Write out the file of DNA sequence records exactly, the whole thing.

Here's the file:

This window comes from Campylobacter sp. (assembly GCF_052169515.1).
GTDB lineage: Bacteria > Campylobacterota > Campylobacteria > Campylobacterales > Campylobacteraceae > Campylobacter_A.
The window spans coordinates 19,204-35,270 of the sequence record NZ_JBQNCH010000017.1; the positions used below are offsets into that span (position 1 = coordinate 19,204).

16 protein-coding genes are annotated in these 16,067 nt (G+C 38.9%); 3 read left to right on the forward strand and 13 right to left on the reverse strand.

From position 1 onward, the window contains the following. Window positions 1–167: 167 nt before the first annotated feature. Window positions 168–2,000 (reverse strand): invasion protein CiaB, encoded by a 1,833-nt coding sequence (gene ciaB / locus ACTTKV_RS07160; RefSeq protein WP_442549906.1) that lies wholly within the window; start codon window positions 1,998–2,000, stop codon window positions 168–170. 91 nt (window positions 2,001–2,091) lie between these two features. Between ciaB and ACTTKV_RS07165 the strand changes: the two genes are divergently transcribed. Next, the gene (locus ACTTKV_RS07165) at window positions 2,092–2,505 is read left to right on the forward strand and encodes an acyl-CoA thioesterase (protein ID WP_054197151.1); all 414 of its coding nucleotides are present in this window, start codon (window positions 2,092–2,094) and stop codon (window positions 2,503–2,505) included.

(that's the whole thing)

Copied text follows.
This window comes from Campylobacter sp. (assembly GCF_052169515.1).
GTDB lineage: Bacteria > Campylobacterota > Campylobacteria > Campylobacterales > Campylobacteraceae > Campylobacter_A.
The window spans coordinates 19,204-35,270 of the sequence record NZ_JBQNCH010000017.1; the positions used below are offsets into that span (position 1 = coordinate 19,204).

16 protein-coding genes are annotated in these 16,067 nt (G+C 38.9%); 3 read left to right on the forward strand and 13 right to left on the reverse strand.

From position 1 onward, the window contains the following. Window positions 1–167: 167 nt before the first annotated feature. Window positions 168–2,000 (reverse strand): invasion protein CiaB, encoded by a 1,833-nt coding sequence (gene ciaB / locus ACTTKV_RS07160; RefSeq protein WP_442549906.1) that lies wholly within the window; start codon window positions 1,998–2,000, stop codon window positions 168–170. 91 nt (window positions 2,001–2,091) lie between these two features. Between ciaB and ACTTKV_RS07165 the strand changes: the two genes are divergently transcribed. Next, the gene (locus ACTTKV_RS07165) at window positions 2,092–2,505 is read left to right on the forward strand and encodes an acyl-CoA thioesterase (protein ID WP_054197151.1); all 414 of its coding nucleotides are present in this window, start codon (window positions 2,092–2,094) and stop codon (window positions 2,503–2,505) included.